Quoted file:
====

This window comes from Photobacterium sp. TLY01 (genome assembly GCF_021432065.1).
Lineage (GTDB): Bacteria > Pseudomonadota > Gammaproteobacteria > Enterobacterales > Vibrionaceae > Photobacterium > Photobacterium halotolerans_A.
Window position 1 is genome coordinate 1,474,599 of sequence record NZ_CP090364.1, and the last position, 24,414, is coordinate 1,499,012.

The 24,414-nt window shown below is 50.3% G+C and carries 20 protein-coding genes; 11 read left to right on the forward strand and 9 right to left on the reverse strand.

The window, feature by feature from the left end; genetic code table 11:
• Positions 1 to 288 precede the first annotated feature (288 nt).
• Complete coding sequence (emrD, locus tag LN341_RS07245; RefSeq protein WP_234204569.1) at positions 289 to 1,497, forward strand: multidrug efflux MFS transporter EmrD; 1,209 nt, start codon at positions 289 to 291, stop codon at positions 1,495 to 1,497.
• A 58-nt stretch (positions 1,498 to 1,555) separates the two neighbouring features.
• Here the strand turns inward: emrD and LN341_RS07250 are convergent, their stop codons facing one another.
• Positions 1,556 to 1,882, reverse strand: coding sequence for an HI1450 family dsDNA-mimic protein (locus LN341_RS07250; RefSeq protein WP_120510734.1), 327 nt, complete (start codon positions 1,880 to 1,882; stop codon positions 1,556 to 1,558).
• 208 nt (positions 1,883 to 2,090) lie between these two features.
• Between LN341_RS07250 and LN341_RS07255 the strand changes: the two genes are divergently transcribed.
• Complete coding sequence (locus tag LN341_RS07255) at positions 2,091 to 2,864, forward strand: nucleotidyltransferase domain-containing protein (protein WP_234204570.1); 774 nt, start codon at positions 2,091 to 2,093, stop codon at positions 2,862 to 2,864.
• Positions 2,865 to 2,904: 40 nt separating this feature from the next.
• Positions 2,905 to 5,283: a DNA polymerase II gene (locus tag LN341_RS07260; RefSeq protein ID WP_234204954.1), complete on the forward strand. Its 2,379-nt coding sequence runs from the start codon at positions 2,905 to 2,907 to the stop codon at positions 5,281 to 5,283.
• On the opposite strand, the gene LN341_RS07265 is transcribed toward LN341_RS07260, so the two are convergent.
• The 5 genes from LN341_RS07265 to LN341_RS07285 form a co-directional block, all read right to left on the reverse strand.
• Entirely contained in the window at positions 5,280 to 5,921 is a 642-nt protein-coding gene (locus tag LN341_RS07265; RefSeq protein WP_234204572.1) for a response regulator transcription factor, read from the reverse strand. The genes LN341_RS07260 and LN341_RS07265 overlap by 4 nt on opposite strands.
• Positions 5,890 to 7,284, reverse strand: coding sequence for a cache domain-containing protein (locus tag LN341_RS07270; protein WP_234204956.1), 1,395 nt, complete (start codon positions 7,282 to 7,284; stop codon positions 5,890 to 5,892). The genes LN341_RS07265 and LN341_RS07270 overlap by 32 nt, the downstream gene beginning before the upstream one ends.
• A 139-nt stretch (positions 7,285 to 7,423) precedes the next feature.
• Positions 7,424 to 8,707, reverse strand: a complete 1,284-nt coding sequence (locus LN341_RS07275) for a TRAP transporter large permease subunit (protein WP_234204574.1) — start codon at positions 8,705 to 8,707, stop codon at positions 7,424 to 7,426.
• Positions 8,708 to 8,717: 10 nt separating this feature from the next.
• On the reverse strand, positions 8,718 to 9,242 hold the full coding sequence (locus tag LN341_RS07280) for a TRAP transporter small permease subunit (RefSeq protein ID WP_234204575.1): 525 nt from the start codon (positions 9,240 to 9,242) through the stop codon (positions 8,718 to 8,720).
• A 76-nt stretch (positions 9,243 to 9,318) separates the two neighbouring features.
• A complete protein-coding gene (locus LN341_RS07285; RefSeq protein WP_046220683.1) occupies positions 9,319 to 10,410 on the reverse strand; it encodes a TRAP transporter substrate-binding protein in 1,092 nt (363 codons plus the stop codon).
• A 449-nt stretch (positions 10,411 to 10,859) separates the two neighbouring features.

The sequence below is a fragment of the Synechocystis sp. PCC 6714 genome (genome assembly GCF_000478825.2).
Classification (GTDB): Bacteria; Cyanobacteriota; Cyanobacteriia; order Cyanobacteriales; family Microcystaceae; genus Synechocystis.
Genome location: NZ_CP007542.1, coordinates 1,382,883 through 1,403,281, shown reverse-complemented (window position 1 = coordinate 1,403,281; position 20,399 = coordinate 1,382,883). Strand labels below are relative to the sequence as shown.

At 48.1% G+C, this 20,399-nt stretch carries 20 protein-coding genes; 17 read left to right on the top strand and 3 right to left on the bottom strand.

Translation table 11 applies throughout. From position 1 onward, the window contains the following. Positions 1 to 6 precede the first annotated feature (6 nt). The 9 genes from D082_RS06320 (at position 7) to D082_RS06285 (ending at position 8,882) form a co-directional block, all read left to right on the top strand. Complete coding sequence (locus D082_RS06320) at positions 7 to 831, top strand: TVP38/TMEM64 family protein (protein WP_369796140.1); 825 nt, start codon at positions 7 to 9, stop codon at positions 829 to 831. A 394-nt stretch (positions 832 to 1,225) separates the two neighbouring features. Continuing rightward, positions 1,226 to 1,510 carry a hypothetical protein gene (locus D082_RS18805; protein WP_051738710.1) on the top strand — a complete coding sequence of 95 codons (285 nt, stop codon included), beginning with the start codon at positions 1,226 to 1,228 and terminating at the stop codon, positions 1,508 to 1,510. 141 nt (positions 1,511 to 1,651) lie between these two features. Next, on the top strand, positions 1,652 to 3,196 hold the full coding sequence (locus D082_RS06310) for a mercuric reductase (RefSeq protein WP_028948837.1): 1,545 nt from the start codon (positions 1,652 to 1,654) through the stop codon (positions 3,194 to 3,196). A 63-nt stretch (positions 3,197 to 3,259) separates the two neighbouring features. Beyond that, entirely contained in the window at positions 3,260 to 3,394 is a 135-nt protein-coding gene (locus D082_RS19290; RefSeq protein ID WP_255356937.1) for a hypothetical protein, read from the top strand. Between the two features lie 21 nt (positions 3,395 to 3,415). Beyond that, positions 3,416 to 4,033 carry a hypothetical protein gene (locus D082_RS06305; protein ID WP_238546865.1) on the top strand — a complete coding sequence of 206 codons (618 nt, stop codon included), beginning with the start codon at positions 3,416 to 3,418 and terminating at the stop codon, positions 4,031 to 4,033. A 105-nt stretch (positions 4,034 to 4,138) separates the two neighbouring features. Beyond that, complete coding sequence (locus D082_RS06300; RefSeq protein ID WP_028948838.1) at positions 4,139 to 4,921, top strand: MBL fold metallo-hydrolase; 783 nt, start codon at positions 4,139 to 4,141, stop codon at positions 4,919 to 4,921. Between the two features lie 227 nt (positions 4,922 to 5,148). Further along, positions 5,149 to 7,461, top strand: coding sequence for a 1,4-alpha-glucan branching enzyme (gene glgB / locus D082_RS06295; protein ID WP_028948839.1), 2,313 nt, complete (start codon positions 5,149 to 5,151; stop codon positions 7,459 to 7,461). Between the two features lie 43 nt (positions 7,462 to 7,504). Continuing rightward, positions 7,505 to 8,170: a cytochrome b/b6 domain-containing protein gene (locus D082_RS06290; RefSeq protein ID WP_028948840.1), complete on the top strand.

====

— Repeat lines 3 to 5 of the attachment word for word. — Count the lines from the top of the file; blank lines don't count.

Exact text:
Window position 1 is genome coordinate 1,474,599 of sequence record NZ_CP090364.1, and the last position, 24,414, is coordinate 1,499,012.

The 24,414-nt window shown below is 50.3% G+C and carries 20 protein-coding genes; 11 read left to right on the forward strand and 9 right to left on the reverse strand.

The window, feature by feature from the left end; genetic code table 11: